Our study began with a brief introduction and quickly jumped into learning the location and palpation markers for each acupoint. Dr. Fan explained that acupoints are usually broken down and introduced by their anatomical location. However, this was going to be such a expedited way of learning and he felt that it was most effective to learn the points in groups relating to what type of symptoms those particular points were used to treat. He couldn’t have been more correct. Indeed, it was a whirlwind tour of acupoints, Chinese names, and anatomical locations. He was kind enough to put together a booklet with pictures for us to label, the Chinese name for each acupoint and the number that they corresponded with our textbook. Each point was explained once in Chinese and interpreted into English. By the afternoon, we completed the entire list of musculoskeletal acupoints and were given the rest of the time to palpate each of the points that were had learned earlier in the day. After all of the students had an opportunity to palpate each point, we packed up our things and climbed back on the bus to return to the city.
As I sit watching China slowly disappear during take off, it’s a bittersweet goodbye. The language barrier and the sweltering heat of Beijing in the summer months were just two of the struggles that couldn’t be ignored. Although at the end of the day, these pale in comparison to the grand experiences of visiting the Great Wall of China, the Summer Palace, the Forbidden City, and tremendous learning opportunities that we were exposed to. The dedication and incredible skill of the clinicians, both Dr. Liu and Dr. Fan, who took it upon themselves to teach 16 American students a concept as abstract as Traditional Chinese Medicine in their second language was astounding. Not only were they able to give a detailed explanation and history, I feel comfortable enough to go forward and practice many of the acupoints and principles that I have learned in the past two weeks. I am excited to continue my study TCVM and pursue certification in the future.
Tuesday, June 21, 2016: Jamie Heavey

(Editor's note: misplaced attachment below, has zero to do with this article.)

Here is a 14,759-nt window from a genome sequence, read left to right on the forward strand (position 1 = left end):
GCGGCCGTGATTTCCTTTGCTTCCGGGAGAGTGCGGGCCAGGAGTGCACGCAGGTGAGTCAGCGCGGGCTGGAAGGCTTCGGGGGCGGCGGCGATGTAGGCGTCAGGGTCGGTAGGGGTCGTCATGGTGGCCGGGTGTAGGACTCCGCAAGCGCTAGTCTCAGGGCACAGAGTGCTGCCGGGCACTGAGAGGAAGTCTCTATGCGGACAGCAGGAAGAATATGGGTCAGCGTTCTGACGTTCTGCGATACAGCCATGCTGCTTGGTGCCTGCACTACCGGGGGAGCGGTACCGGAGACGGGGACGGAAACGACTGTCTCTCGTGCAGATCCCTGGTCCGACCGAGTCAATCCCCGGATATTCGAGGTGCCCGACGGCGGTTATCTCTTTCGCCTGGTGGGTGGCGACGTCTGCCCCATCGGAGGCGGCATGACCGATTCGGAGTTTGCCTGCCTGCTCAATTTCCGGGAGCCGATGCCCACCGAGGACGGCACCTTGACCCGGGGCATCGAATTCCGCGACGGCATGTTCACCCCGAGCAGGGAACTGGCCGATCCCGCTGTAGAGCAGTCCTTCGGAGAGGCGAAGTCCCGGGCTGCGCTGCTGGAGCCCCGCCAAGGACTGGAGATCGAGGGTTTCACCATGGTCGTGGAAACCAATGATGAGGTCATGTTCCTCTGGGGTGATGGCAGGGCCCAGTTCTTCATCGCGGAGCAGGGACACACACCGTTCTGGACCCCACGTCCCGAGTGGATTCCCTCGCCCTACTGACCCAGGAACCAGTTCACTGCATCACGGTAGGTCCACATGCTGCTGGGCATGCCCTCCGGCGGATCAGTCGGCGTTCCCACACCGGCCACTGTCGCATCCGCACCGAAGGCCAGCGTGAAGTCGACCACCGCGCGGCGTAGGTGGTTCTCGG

Today was our second day at the other veterinary school in Beijing. We started the morning with a brief review of the equine acupuncture points we had learned the day before. There is an overwhelming number of acupuncture points to learn and with our little understanding of the language it was difficult to quickly pick up on the material. But with lots of repetition and help from Dr. Fan and Hu, one of the university’s students, we made the best of it! We spent most of the morning going over acupuncture points for the face, joints, tips of the body and inner organs. We discussed locations of points, how to insert the needle, and when those points should be used. Point #59, named Pishu, is located in the 15th intercostal space and is one of the most common points used for disorders of digestion and the intestines. Point #21, Fenshui, is located in the center of the upper lip, and can be used to treat facial paralysis or sunstroke. We also learned some of the hemoacupuncture points in the horse. Bloodletting is often used for inflammation and hyperemia. Point #116, Qiantimen, located on the coronary band of the forelimb, can be used to treat laminitis.
After we had discussed all of the acupuncture and hemoacupuncture points, we had a chance to practice palpating the locations of these points on some of the horses at the school. When we felt comfortable enough, we had the chance to place an acupuncture needle ourselves, as well. It takes a steady hand and just the right amount of force to insert the needle through the skin. It was great to finally be able to put everything we had been learning about types of tools and needles, how to hold them, and where to use them, into practice. I chose to try point #131, Huiyang, which is located in the groove between the biceps femoris and semitendinosus muscles, which can be used for arthritis in the hip joint or pelvic limb paralysis. It was harder than I thought to place the needle, but as they say, practice makes perfect!